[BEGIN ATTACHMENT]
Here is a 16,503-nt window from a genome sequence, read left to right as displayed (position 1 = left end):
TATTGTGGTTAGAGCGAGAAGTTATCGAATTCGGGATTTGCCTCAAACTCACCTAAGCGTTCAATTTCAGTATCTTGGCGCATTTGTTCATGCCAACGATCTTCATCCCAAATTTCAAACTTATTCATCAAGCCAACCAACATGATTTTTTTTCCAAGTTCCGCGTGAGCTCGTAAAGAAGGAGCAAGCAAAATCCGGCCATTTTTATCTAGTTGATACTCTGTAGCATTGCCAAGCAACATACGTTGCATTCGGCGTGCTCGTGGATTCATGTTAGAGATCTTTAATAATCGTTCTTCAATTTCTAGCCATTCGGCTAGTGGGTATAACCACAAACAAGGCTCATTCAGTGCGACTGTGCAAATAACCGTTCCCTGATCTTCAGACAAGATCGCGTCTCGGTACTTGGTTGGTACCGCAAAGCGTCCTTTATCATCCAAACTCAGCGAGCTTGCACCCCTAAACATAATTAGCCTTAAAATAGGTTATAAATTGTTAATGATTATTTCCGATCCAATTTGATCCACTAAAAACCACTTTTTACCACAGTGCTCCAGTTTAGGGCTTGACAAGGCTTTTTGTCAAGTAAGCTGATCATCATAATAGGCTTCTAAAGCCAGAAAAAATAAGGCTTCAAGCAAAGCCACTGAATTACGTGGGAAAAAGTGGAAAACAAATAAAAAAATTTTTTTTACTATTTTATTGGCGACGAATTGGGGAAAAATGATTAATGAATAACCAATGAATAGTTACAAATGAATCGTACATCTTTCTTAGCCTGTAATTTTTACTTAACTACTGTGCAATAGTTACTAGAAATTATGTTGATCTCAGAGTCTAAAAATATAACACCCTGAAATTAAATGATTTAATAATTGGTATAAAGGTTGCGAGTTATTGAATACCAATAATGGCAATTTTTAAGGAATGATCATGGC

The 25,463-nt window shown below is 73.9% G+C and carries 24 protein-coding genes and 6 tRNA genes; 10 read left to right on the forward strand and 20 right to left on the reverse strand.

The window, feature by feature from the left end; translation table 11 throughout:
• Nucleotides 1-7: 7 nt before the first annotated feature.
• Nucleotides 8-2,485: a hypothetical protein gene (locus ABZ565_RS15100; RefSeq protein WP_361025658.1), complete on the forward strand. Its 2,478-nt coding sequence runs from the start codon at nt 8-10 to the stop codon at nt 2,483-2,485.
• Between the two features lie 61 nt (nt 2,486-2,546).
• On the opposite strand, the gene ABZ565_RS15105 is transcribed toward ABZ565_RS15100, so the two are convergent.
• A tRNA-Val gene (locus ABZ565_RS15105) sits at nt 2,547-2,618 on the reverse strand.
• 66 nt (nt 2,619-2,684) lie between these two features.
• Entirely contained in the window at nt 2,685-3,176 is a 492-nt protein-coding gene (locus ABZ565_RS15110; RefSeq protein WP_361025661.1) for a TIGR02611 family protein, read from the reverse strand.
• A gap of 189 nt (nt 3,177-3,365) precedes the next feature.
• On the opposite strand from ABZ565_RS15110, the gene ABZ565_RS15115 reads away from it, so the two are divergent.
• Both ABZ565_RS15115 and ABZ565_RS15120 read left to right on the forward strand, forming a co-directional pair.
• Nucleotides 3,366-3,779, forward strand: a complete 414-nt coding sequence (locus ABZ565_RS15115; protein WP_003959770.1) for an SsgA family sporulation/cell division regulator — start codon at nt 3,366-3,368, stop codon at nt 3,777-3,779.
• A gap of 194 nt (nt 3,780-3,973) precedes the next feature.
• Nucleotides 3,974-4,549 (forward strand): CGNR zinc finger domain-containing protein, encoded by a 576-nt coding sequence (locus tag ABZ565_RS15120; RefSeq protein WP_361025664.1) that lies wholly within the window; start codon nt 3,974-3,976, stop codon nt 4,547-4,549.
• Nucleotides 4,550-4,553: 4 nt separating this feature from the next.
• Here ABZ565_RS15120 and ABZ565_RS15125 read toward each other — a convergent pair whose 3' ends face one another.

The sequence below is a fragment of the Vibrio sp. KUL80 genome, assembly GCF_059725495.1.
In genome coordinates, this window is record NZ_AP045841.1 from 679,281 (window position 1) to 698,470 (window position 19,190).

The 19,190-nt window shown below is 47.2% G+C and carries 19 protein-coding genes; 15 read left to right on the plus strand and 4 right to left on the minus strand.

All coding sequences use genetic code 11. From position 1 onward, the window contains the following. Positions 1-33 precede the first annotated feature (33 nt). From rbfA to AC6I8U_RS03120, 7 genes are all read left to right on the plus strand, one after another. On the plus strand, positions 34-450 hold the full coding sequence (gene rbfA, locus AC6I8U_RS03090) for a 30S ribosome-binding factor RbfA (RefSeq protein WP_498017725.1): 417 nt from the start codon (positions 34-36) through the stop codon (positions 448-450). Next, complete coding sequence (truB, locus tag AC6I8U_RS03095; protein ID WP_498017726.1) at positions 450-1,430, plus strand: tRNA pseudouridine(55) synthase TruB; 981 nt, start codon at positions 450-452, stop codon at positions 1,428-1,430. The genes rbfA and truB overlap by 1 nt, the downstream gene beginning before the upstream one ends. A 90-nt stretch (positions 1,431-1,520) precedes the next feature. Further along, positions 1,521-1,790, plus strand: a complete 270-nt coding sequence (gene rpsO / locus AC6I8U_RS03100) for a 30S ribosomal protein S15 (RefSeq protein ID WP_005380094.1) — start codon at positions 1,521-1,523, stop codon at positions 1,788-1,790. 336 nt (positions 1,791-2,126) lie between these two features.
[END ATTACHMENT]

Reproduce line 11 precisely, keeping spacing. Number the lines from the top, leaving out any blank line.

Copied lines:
• Entirely contained in the window at nt 2,685-3,176 is a 492-nt protein-coding gene (locus ABZ565_RS15110; RefSeq protein WP_361025661.1) for a TIGR02611 family protein, read from the reverse strand.